Potential health risks cited in report on shale gas industry New Brunswick’s chief medical health officer recommends ongoing monitoring by CBC News, October 15, 2012
New Brunswick’s chief medical officer of health says the Alward government needs to take “targeted and strategic actions” to prevent and mitigate any negative health impacts associated with the development of the shale gas industry in the province.
“There are social and community health risks from this industry,” Dr. Eilish Cleary states in her 82-page report, released on Monday.
Cleary recommends requiring a health impact assessment and monitoring the health of the population on an ongoing basis to detect adverse impacts. She says “few studies” have looked at the overall health impact of shale gas development, but she believes the potential risks of hydro-fracking are greater than just chemicals. Air quality, noise, and vibration are among her concerns.
Cleary spent part of the summer looking at the potential health impacts of the industry and what the provincial government should do to minimize them. The Alward government initially would not commit to releasing the contents of Cleary’s report, but it was released in full. Cleary will not be answering any questions until Tuesday, when she is expected to hold a news conference.
“Proper controls and mechanisms to protect and monitor health must be put in place to reduce the risk of spoiling the potential benefits from economic gains through adverse health outcomes,” she states in the report.
Among her numerous recommendations:
• Require disclosure of all chemicals used.
• Monitor air, water and drinking water quality, including baseline measurements pre-development.
• Prevent fracking in sensitive areas, including wet fields.
• Require setbacks, noise/vibration standards, emergency response training.
• Monitor the health of people living, working or going to school near fracking sites.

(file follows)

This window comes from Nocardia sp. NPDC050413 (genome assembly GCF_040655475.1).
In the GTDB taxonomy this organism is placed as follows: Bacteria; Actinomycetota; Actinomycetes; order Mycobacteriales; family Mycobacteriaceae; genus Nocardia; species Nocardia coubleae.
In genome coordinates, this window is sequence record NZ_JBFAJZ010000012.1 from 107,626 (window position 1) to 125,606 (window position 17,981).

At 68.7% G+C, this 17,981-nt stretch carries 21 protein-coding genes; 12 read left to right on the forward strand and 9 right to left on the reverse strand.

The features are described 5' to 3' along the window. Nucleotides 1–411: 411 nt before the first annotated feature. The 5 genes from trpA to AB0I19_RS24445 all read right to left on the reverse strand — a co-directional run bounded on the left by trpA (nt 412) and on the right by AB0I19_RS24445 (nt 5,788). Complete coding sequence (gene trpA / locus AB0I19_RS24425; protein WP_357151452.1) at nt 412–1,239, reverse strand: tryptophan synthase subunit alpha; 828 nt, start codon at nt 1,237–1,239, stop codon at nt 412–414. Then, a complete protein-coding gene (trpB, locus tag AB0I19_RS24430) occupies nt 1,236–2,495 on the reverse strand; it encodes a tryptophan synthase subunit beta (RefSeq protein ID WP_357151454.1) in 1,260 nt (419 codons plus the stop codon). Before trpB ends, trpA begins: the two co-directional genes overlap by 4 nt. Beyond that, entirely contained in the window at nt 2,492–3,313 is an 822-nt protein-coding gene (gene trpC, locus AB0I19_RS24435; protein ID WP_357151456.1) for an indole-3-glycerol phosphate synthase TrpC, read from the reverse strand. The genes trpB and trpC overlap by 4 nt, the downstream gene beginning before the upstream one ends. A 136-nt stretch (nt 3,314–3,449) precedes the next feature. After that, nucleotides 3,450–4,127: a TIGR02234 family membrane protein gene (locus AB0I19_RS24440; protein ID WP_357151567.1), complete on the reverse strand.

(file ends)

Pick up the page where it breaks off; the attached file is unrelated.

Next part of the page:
• Establish an implementation group and oversight mechanism.
• Ensure optimal emergency response capacity to deal with potential physical injuries at work sites and in the vicinity.
“Current infrastructure, capacity, processes and legislation are not adequate to meet these needs,” Cleary stresses. The cost of funding her recommendations has not yet been determined, but they “will not be insubstantial,” Cleary writes.
But she has suggested if there are economic benefits from the shale gas industry, that could help cover some of the costs involved with measuring the health impacts. Cleary says her recommendations may seem onerous, but they should be seen as routine public health practice.
The provincial government also released a report Monday by Louis LaPierre, a professor emeritus in biology at the University of Moncton. LaPierre, who was hired to solicit the opinions of citizens over proposed regulatory changes to the oil and gas industry, said the provincial government must address the “very serious concerns” people have, but ruled out a provincial moratorium on the shale gas industry.
In May, the provincial government introduced 116 proposed changes to the regulatory framework that oversees the oil and gas industry.
From the Executive Summary:
The gas and oil industry is not new to New Brunswick. However, it is only in the last 10 years or so that the combination of technologies has been developed that makes it feasible to extract gas from the layers of shale deep in the earth in an economically viable way. The methodologies used are complex and still evolving. With shale gas production, we not only have to consider what the health impacts are from the known conventional part of the industry but also factor in those considerations that relate to the new. … When people don’t understand an issue, or feel their values are being compromised, this has an adverse bearing on their health and wellbeing. [Emphasis added]
Dr. Eilish Cleary
Chief Medical Officer of Health
New Brunswick Department of Health
[Refer also to: Natural Gas Operations from a Public Health Perspective